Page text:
A few years later we finally got around to doing it right, in my opinion. It's sleek and small and feels good in your hand, and has a lot of functionality. It's not just an FM receiver but also a remote control and a voice recorder and radio recorder. You can be listening to the radio, hear a song you like, and save it to your iPod, and play it back later or listen to it on your computer.

Any word from the RIAA or music industry about that?

People have always been able to record music and radio since the days of cassette tape recorders. It's not a very high-resolution recording, so I don't think anyone will have any problem with it. Recording from FM radio has generally not been something the industry has cared about a lot.

It's not digital radio, then.


Any products in the work for that?

It's too early.

How's the RadioShark doing?

radioSHARK The RadioShark was one of those products we really wanted to build for ourselves. I wanted it because I listen to talk radio — you come in during the middle of something and you miss something you want to hear again. And so the product I wanted was to be able to hear something you just missed, or to record the whole show and play it back on your iPod or your computer later on. That's what it does, and we get a lot of consumers give us compliments on it.

How do they use it mostly?

For recording "Car Talk" on NPR and other shows. A little bit of time-shifting, people who missed something on the radio and want to go back and hear it.

It's like TiVo for radio.

It's exactly like TiVo for radio, with the scheduled recording and with the time-shifting and replay.

Any plans to add new features and functionalities to it?

Tagging or naming some of the songs would be a feature we'll add at some point down the road. Always eager to hear other suggestions from your readers as well.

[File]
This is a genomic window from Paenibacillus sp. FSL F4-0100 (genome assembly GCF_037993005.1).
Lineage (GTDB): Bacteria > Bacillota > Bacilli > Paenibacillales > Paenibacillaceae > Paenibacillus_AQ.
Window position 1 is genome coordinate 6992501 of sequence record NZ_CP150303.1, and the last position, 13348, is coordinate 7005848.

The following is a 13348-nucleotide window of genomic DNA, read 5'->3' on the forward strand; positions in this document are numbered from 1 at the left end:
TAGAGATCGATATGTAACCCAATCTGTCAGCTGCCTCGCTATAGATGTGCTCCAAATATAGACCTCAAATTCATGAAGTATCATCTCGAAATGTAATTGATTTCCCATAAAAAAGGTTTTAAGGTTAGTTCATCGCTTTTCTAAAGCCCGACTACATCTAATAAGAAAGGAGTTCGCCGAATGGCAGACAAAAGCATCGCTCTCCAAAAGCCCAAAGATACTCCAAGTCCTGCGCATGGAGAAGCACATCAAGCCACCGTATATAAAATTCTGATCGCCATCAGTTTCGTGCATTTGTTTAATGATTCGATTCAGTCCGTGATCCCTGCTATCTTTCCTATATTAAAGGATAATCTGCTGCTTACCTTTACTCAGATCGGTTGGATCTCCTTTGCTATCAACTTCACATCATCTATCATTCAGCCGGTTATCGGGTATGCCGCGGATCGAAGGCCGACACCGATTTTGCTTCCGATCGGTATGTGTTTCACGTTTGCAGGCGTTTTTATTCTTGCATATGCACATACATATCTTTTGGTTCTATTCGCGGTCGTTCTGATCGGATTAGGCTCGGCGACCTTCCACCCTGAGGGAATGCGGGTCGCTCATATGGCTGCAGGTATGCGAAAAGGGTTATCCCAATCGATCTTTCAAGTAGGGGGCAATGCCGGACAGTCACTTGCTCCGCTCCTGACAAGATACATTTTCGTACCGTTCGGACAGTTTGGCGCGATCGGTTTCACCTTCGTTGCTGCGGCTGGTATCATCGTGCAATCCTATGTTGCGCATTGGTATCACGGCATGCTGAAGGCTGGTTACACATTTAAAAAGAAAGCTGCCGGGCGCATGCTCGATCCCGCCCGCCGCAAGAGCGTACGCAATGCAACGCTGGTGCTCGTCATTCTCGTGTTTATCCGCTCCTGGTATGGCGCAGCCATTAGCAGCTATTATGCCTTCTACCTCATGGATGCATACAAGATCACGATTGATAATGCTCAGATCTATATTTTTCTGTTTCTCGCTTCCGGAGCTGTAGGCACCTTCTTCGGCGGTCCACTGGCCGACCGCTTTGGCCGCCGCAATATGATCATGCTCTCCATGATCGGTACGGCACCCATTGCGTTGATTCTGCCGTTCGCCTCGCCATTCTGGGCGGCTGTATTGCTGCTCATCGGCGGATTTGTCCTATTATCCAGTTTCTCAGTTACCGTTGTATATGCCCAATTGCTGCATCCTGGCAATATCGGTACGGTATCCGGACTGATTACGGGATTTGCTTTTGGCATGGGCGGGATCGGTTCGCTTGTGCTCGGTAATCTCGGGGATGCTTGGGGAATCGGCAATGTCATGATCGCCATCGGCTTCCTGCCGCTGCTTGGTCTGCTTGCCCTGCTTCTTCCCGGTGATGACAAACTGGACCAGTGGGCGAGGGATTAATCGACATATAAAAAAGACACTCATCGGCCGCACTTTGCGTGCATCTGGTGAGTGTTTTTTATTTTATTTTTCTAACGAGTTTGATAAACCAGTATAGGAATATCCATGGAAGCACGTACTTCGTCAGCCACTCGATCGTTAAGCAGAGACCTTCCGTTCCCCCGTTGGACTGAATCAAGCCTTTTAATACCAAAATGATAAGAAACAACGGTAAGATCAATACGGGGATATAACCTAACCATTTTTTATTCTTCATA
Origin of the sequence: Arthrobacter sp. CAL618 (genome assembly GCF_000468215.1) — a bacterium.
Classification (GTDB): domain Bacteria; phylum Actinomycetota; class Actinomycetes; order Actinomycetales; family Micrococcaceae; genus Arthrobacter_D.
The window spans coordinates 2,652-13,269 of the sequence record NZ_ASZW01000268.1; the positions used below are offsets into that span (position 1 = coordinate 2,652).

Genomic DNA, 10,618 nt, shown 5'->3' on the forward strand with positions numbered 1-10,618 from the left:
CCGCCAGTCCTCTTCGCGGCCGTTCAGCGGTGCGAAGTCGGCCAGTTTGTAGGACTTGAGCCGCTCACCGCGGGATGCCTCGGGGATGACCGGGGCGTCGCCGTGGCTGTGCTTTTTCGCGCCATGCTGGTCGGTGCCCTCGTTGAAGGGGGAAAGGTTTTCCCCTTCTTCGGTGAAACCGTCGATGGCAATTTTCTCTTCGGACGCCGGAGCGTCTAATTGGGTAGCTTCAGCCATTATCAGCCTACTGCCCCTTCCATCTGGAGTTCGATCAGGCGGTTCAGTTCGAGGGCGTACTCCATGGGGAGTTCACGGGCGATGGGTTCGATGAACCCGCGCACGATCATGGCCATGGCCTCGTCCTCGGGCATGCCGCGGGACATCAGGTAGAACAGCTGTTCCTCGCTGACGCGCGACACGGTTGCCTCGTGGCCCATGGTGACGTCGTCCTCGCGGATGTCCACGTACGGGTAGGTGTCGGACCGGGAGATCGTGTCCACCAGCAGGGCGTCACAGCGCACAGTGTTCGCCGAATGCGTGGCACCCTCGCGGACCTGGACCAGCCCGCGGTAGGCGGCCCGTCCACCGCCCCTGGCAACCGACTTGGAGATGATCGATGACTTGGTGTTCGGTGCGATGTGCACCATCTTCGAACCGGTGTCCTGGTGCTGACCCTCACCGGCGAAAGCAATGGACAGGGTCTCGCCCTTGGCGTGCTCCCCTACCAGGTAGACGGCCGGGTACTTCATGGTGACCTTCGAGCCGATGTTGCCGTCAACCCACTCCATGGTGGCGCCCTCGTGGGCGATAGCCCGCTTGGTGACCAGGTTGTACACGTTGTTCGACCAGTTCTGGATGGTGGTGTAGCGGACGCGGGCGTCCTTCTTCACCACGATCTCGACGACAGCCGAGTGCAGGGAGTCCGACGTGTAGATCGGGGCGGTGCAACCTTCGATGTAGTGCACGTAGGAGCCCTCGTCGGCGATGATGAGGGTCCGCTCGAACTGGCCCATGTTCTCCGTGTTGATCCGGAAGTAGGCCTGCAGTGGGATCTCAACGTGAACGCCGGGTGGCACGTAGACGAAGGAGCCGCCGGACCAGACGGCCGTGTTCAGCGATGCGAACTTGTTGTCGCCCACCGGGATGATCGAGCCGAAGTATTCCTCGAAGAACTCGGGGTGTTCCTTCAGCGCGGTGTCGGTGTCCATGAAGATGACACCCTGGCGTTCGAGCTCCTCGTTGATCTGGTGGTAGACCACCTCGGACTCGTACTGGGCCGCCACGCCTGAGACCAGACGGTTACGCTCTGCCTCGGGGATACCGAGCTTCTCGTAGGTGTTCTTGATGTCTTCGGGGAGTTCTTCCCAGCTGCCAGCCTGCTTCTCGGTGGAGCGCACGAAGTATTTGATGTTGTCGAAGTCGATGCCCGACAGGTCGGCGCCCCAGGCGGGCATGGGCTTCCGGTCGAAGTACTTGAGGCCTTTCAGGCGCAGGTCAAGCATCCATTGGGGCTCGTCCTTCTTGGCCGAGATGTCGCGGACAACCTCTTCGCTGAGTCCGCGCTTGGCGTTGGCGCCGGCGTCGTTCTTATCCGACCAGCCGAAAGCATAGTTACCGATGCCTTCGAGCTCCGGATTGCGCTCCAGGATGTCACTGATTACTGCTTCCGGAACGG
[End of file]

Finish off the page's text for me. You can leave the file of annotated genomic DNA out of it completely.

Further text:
Griffen SmartDeck

What's the story behind SmartDeck?

We looked at building another cassette adapter and decided we didn't want to do that. So what we came up with was the SmartDeck. It looks like an ordinary cassette adapter that you'd plug your iPod or mp3 player into and play music in your car, but it goes a couple of steps further. It lets you fast-forward and rewind your iPod from the cassette adapter. If you press fast-forward on the SmartDeck, your iPod will skip to the next song. If you press rewind, it'll go to the previous song. If you press pause or play, it'll do that. This allows the iPod to go to sleep and shut down when you shut your car engine, without you having to think about turning anything off. It'll wake up the iPod when you start your car again.

It also has smart sound, an automatic gain control thing, which automatically adjusts the volume to the optimal level. That's a feature I don't think you've seen anywhere in a peripheral for audio devices before.

airclickHow are people using the Griffin AirClick?

Most people use the USB version with iTunes. With iTunes, it does volume up, volume down, next and previous track, play and pause. We have another version of the AirClick that works with iPods, and it's for transport controls, the basic play, pause, fast-forward and volume up and down.